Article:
U.S. Nonfarm payrolls only increased by 75,000, and wage growth was less than expected for May. The data suggest the economy may be slowing faster than expected, which could force the Fed to lower rates soon. Stock futures moved down on the news, but U.S. markets are still set to open slightly higher.
The S&P 500 moved higher for the third day in a row and quickly moved above resistance at 2840 and out of the trading range. However, the last two days have come with lower than average volume. The RSI moved above the 50 level, which is a good sign of buy strength. We feel the index will need to move sideways before more substantial buying occurs. We are moving to a short-term cautious stance today.
We are currently long term bullish and short term cautious.
John N. Lilly III
Accredited Portfolio Management Advisor℠
Accredited Asset Management Specialist℠
Portfolio Manager, RJ
Partner, Windsor Wealth
The Relative Strength Index (RSI), developed by J. Welles Wilder, is a momentum Oscillator that measures the speed and changes of price movements.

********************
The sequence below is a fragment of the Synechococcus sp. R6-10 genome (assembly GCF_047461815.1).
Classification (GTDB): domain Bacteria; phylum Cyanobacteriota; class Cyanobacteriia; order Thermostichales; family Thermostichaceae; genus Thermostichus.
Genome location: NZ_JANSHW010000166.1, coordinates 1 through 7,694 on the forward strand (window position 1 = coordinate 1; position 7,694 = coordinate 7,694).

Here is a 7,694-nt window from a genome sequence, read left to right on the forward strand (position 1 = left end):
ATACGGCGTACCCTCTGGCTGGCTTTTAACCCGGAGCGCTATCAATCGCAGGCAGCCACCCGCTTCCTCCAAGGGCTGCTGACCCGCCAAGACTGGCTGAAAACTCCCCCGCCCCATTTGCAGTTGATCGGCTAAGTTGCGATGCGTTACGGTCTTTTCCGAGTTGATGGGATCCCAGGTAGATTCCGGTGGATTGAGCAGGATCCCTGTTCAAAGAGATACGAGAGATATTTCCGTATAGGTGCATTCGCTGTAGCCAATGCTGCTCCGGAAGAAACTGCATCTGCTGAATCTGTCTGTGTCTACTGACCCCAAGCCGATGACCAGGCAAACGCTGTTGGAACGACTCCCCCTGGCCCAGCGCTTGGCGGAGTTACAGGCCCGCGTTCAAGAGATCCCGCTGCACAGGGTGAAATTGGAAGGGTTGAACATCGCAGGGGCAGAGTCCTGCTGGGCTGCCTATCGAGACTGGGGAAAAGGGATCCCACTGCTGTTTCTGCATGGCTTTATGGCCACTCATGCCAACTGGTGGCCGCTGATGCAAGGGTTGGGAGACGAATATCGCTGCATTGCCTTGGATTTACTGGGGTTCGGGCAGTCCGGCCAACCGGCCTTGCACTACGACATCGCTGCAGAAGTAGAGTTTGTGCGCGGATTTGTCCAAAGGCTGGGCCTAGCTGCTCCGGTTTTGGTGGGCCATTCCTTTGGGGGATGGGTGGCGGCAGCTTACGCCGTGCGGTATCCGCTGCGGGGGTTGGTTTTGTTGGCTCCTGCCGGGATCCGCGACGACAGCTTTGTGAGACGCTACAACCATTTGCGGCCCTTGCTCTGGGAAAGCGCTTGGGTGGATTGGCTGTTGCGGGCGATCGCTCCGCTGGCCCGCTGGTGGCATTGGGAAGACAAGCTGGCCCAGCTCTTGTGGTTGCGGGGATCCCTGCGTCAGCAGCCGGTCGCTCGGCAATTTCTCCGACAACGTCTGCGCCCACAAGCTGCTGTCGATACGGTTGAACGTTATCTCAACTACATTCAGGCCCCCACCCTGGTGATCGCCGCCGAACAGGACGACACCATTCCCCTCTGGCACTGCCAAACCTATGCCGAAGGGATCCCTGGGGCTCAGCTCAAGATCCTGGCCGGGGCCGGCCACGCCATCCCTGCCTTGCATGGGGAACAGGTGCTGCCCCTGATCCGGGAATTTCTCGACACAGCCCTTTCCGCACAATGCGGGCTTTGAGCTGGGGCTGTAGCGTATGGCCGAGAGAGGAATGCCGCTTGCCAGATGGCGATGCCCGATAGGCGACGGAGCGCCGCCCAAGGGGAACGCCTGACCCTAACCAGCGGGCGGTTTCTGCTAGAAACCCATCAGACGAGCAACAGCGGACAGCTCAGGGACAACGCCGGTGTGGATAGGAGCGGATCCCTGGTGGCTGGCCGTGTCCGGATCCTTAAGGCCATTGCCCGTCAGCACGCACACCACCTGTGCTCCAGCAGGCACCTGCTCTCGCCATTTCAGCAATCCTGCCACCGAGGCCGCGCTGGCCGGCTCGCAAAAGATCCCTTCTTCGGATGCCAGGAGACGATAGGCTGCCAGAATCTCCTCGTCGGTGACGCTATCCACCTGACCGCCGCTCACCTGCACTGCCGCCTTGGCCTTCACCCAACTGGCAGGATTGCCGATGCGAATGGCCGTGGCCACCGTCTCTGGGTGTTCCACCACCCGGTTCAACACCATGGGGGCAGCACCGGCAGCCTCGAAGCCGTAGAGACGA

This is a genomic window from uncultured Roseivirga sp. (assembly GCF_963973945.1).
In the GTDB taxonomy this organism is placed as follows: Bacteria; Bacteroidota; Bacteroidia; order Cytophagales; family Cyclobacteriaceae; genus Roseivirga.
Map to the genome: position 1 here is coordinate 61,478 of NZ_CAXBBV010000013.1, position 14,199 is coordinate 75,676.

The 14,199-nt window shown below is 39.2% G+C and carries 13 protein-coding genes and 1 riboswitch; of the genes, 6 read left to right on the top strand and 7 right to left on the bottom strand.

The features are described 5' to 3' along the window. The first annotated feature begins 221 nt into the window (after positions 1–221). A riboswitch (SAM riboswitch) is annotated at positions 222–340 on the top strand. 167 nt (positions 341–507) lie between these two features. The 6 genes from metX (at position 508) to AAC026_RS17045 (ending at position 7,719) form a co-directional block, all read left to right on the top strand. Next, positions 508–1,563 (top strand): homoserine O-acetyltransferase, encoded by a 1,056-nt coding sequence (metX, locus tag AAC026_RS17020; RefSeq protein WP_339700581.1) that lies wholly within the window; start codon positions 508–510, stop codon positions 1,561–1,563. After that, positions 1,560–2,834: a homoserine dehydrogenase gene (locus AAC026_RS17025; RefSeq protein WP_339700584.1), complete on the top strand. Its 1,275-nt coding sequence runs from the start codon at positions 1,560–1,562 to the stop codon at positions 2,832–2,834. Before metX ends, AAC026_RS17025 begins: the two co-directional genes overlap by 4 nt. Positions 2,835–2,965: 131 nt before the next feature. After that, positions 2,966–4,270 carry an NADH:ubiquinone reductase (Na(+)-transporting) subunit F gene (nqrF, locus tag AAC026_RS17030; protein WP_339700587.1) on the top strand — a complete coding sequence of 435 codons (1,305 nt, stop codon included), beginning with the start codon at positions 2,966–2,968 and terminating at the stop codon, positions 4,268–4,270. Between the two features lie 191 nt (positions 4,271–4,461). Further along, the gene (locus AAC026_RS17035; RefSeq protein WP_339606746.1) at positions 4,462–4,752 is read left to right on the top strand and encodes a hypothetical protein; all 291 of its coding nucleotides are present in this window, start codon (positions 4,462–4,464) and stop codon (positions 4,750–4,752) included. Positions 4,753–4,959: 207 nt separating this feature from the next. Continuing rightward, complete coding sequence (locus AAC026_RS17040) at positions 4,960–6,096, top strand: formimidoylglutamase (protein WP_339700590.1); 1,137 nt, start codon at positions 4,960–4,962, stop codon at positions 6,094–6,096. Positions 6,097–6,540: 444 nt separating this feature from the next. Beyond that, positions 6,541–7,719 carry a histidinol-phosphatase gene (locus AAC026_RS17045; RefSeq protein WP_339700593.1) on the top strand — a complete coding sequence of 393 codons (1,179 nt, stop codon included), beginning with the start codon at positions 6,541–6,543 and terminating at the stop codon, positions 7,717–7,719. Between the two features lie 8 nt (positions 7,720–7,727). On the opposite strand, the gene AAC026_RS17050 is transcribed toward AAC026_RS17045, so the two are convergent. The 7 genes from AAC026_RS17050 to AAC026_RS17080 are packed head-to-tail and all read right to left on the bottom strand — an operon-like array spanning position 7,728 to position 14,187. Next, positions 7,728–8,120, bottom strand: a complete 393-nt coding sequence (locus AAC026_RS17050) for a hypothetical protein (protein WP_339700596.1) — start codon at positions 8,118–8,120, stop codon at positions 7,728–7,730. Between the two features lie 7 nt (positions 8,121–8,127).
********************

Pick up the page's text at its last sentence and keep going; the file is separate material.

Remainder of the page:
The S&P 500 is an unmanaged index of 500 widely held stocks that is generally considered representative of the U.S stock market. Past performance may not be indicative of future results. Keep in mind that individuals cannot invest directly in any index, and index performance does not include transaction costs or other fees, which will affect actual investment performance. Individual investors’ results will vary. Opinions expressed are those of the author John N. Lilly III, and not necessarily those of Raymond James. “There is no guarantee that these statements, onions or forecast provided herein will prove to be correct. “ The information contained was received from sources believed to be reliable, but accuracy is not guaranteed. Investing always involves risk and you may incur a profit or loss. No investment strategy can guarantee success. The charts and/or tables presented herein are for illustrative purposes only and should not be considered as the sole basis for your investment decision. International investing involves special risks, including currency fluctuations, different financial accounting standards, and possible political and economic volatility. Investing in emerging markets can be riskier than investing in well-established foreign markets.